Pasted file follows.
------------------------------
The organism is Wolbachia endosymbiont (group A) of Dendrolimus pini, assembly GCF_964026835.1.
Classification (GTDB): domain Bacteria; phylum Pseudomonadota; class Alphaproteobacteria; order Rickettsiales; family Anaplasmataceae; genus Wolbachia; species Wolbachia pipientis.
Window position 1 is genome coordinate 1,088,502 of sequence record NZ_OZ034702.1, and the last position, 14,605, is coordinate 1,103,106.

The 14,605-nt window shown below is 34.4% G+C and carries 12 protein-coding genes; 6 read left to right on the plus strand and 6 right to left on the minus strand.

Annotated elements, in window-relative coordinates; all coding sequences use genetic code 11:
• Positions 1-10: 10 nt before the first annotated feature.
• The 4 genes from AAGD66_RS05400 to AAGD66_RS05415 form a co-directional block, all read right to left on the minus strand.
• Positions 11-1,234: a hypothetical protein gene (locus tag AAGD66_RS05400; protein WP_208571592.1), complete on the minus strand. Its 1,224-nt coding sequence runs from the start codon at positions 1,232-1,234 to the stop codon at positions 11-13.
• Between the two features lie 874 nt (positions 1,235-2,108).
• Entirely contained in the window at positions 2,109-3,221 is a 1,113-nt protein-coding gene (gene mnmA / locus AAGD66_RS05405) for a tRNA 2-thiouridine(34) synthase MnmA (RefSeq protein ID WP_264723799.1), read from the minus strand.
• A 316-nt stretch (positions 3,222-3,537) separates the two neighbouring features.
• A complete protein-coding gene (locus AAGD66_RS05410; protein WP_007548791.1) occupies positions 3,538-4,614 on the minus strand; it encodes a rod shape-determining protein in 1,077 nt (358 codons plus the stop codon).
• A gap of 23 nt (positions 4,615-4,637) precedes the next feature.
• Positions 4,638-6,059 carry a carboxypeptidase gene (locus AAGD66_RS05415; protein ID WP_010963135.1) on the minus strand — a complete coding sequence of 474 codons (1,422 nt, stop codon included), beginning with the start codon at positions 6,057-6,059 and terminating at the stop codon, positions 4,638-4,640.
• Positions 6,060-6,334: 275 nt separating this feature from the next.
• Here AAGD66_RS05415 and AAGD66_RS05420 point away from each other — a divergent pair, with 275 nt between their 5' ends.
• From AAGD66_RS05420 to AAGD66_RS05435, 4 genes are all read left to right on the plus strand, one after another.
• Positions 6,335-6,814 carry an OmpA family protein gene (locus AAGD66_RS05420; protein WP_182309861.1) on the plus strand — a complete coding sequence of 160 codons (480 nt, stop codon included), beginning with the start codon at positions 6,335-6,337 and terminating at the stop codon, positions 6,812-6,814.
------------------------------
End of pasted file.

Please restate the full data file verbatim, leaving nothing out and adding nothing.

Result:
The organism is Wolbachia endosymbiont (group A) of Dendrolimus pini, assembly GCF_964026835.1.
Classification (GTDB): domain Bacteria; phylum Pseudomonadota; class Alphaproteobacteria; order Rickettsiales; family Anaplasmataceae; genus Wolbachia; species Wolbachia pipientis.
Window position 1 is genome coordinate 1,088,502 of sequence record NZ_OZ034702.1, and the last position, 14,605, is coordinate 1,103,106.

The 14,605-nt window shown below is 34.4% G+C and carries 12 protein-coding genes; 6 read left to right on the plus strand and 6 right to left on the minus strand.

Annotated elements, in window-relative coordinates; all coding sequences use genetic code 11:
• Positions 1-10: 10 nt before the first annotated feature.
• The 4 genes from AAGD66_RS05400 to AAGD66_RS05415 form a co-directional block, all read right to left on the minus strand.
• Positions 11-1,234: a hypothetical protein gene (locus tag AAGD66_RS05400; protein WP_208571592.1), complete on the minus strand. Its 1,224-nt coding sequence runs from the start codon at positions 1,232-1,234 to the stop codon at positions 11-13.
• Between the two features lie 874 nt (positions 1,235-2,108).
• Entirely contained in the window at positions 2,109-3,221 is a 1,113-nt protein-coding gene (gene mnmA / locus AAGD66_RS05405) for a tRNA 2-thiouridine(34) synthase MnmA (RefSeq protein ID WP_264723799.1), read from the minus strand.
• A 316-nt stretch (positions 3,222-3,537) separates the two neighbouring features.
• A complete protein-coding gene (locus AAGD66_RS05410; protein WP_007548791.1) occupies positions 3,538-4,614 on the minus strand; it encodes a rod shape-determining protein in 1,077 nt (358 codons plus the stop codon).
• A gap of 23 nt (positions 4,615-4,637) precedes the next feature.
• Positions 4,638-6,059 carry a carboxypeptidase gene (locus AAGD66_RS05415; protein ID WP_010963135.1) on the minus strand — a complete coding sequence of 474 codons (1,422 nt, stop codon included), beginning with the start codon at positions 6,057-6,059 and terminating at the stop codon, positions 4,638-4,640.
• Positions 6,060-6,334: 275 nt separating this feature from the next.
• Here AAGD66_RS05415 and AAGD66_RS05420 point away from each other — a divergent pair, with 275 nt between their 5' ends.
• From AAGD66_RS05420 to AAGD66_RS05435, 4 genes are all read left to right on the plus strand, one after another.
• Positions 6,335-6,814 carry an OmpA family protein gene (locus AAGD66_RS05420; protein WP_182309861.1) on the plus strand — a complete coding sequence of 160 codons (480 nt, stop codon included), beginning with the start codon at positions 6,335-6,337 and terminating at the stop codon, positions 6,812-6,814.